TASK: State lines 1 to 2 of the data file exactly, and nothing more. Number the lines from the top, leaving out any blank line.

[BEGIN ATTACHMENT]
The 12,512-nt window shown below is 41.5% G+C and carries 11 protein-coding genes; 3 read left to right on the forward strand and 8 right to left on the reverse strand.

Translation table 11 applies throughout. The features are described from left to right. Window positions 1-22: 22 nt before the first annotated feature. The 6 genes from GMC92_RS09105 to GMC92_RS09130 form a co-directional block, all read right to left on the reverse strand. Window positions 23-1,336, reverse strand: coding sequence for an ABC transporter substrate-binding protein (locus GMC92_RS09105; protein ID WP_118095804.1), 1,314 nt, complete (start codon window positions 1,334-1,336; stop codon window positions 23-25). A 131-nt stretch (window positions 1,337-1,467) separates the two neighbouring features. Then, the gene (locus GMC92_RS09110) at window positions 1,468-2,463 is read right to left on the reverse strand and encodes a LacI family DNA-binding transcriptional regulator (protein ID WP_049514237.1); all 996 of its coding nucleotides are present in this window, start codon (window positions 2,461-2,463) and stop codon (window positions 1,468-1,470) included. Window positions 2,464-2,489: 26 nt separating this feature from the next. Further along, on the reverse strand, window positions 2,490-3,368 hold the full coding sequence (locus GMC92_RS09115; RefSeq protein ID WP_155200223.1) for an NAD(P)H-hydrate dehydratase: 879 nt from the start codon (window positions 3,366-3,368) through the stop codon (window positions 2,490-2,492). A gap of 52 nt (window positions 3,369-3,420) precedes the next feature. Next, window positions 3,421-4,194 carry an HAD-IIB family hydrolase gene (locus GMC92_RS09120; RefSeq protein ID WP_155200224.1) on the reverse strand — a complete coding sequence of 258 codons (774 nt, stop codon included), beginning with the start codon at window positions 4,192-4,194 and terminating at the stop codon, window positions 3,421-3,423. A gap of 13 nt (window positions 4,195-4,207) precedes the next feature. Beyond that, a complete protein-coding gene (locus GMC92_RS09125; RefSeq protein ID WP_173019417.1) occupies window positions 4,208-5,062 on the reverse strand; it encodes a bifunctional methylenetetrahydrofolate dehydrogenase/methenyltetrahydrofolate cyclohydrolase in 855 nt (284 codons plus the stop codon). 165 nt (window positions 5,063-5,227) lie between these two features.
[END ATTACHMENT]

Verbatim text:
The 12,512-nt window shown below is 41.5% G+C and carries 11 protein-coding genes; 3 read left to right on the forward strand and 8 right to left on the reverse strand.

Translation table 11 applies throughout. The features are described from left to right. Window positions 1-22: 22 nt before the first annotated feature. The 6 genes from GMC92_RS09105 to GMC92_RS09130 form a co-directional block, all read right to left on the reverse strand. Window positions 23-1,336, reverse strand: coding sequence for an ABC transporter substrate-binding protein (locus GMC92_RS09105; protein ID WP_118095804.1), 1,314 nt, complete (start codon window positions 1,334-1,336; stop codon window positions 23-25). A 131-nt stretch (window positions 1,337-1,467) separates the two neighbouring features. Then, the gene (locus GMC92_RS09110) at window positions 1,468-2,463 is read right to left on the reverse strand and encodes a LacI family DNA-binding transcriptional regulator (protein ID WP_049514237.1); all 996 of its coding nucleotides are present in this window, start codon (window positions 2,461-2,463) and stop codon (window positions 1,468-1,470) included. Window positions 2,464-2,489: 26 nt separating this feature from the next. Further along, on the reverse strand, window positions 2,490-3,368 hold the full coding sequence (locus GMC92_RS09115; RefSeq protein ID WP_155200223.1) for an NAD(P)H-hydrate dehydratase: 879 nt from the start codon (window positions 3,366-3,368) through the stop codon (window positions 2,490-2,492). A gap of 52 nt (window positions 3,369-3,420) precedes the next feature. Next, window positions 3,421-4,194 carry an HAD-IIB family hydrolase gene (locus GMC92_RS09120; RefSeq protein ID WP_155200224.1) on the reverse strand — a complete coding sequence of 258 codons (774 nt, stop codon included), beginning with the start codon at window positions 4,192-4,194 and terminating at the stop codon, window positions 3,421-3,423. A gap of 13 nt (window positions 4,195-4,207) precedes the next feature. Beyond that, a complete protein-coding gene (locus GMC92_RS09125; RefSeq protein ID WP_173019417.1) occupies window positions 4,208-5,062 on the reverse strand; it encodes a bifunctional methylenetetrahydrofolate dehydrogenase/methenyltetrahydrofolate cyclohydrolase in 855 nt (284 codons plus the stop codon). 165 nt (window positions 5,063-5,227) lie between these two features.